Date of Award
Master of Arts in Speech Pathology and Audiology
College of Sciences and Health Professions
Health Sciences, Speech Therapy
The thyroid is an important gland that aids in development. Located anteriorly at the base of the neck, the thyroid produces hormones that regulate metabolism. Thyroid dysfunction can lead to excess or reduced production of hormones known as hyper and hypothyroidism. Usually affecting women, hyper and hypothyroidism can be life-threatening. A well-known treatment is a thyroidectomy, or removal of the thyroid gland. Many people report vocal change secondary to thyroidectomy. Dysfunction can result from intubation during surgery or damage to laryngeal nerves and/or muscles. A participant’s low intensity and difficulty with projection prompted a case-study to examine the laryngeal area for differences. KayPENTAX Visi-Pitch and Videostrobe instrumentation were utilized to provide instant video feedback and acoustic parameters that were compared to typical parameters/structures. Using videostroboscopy, a rigid scope was placed over the base of the tongue containing a miniature camera. The participant phonated syllables such as “ee” and “ah” from low to high pitch ranges at Cleveland State University (CSU). A voice sample was also analyzed through Visi-Pitch instrumentation to assess parameters including jitter, shimmer, and fundamental frequency among others. Structural and acoustic parameters from Cleveland State were compared to results from an Ear, Nose, and Throat (ENT) doctor also utilizing videostroboscopy. Both CSU and ENT results note structural and acoustic differences despite no reported laryngeal nerve damage post-thyroidectomy.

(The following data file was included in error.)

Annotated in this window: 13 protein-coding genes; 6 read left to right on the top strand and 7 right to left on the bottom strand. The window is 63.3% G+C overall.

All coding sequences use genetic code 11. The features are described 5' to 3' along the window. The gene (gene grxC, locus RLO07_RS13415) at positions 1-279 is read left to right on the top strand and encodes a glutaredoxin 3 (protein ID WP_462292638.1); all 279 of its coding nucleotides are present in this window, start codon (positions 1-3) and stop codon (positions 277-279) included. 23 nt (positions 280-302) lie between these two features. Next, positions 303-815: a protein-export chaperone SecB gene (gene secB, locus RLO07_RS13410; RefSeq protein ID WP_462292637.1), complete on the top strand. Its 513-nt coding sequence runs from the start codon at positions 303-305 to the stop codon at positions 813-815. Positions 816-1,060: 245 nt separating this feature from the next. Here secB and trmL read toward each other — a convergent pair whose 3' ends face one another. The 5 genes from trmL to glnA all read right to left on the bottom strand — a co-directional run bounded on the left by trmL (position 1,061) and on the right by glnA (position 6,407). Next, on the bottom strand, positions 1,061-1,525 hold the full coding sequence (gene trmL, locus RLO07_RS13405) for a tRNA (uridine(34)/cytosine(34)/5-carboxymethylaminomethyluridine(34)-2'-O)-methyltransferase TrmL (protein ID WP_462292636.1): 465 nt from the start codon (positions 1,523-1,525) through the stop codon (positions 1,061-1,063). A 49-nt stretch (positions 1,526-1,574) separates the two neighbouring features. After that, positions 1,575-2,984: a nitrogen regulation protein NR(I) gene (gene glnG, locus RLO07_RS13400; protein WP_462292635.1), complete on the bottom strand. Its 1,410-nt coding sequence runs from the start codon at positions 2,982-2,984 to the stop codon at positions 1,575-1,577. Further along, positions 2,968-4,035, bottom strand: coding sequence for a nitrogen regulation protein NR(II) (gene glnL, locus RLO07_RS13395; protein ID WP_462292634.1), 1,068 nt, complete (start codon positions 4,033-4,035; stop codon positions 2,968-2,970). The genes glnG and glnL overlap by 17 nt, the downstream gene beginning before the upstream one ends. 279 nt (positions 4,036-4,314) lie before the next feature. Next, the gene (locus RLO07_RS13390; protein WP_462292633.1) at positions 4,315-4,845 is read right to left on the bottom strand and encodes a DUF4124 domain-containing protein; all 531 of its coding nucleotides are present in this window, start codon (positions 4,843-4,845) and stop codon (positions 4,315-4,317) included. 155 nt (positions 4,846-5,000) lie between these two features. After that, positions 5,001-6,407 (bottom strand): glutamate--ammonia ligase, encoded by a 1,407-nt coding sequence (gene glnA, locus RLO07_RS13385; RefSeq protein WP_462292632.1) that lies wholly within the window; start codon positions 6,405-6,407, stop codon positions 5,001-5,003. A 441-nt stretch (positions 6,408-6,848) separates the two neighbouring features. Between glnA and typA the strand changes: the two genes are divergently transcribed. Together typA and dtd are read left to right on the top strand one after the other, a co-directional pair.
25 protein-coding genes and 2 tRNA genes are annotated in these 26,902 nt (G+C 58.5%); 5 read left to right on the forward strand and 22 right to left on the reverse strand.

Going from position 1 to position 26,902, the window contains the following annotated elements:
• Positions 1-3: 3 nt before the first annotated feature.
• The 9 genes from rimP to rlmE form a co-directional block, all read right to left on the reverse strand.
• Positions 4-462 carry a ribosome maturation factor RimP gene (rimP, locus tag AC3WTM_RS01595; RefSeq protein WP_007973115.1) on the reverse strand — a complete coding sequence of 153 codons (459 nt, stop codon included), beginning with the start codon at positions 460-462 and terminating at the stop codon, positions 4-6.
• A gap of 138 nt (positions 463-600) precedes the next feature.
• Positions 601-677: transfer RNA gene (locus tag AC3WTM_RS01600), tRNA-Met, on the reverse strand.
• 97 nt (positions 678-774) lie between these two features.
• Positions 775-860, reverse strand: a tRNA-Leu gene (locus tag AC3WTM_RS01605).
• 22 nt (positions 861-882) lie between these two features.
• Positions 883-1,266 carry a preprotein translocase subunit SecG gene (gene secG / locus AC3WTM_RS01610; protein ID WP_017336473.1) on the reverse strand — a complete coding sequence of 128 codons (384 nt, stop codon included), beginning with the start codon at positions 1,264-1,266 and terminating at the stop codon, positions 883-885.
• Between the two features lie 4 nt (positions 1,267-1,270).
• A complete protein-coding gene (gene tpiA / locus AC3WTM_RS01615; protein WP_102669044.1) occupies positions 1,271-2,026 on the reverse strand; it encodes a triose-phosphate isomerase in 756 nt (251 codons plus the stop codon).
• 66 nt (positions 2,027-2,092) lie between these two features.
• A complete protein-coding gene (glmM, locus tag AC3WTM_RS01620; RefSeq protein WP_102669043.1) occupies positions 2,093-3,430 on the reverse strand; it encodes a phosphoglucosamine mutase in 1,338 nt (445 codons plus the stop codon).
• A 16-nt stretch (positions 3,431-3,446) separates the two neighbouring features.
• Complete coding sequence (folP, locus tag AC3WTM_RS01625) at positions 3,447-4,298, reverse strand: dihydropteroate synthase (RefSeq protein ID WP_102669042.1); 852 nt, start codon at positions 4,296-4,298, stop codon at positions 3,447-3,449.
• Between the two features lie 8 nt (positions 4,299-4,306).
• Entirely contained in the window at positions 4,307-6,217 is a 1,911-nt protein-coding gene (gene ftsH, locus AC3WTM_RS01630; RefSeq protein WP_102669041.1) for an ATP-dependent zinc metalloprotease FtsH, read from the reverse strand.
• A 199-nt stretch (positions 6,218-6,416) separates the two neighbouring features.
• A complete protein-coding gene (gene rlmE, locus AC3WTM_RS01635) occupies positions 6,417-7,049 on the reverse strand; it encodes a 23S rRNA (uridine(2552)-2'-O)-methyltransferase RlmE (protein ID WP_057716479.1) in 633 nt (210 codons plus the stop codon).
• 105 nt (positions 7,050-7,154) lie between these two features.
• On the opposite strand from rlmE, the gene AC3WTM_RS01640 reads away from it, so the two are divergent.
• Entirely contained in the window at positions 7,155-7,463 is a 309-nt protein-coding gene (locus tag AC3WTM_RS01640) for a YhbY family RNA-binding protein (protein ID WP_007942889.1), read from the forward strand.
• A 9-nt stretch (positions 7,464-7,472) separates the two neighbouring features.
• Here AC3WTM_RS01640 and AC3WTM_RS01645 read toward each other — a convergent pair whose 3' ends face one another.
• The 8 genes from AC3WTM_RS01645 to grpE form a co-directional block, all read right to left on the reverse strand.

D'Agostino, Samantha, "Voice Disorders Secondary to Thyroidectomy: A Case Study" (2019). ETD Archive. 1160.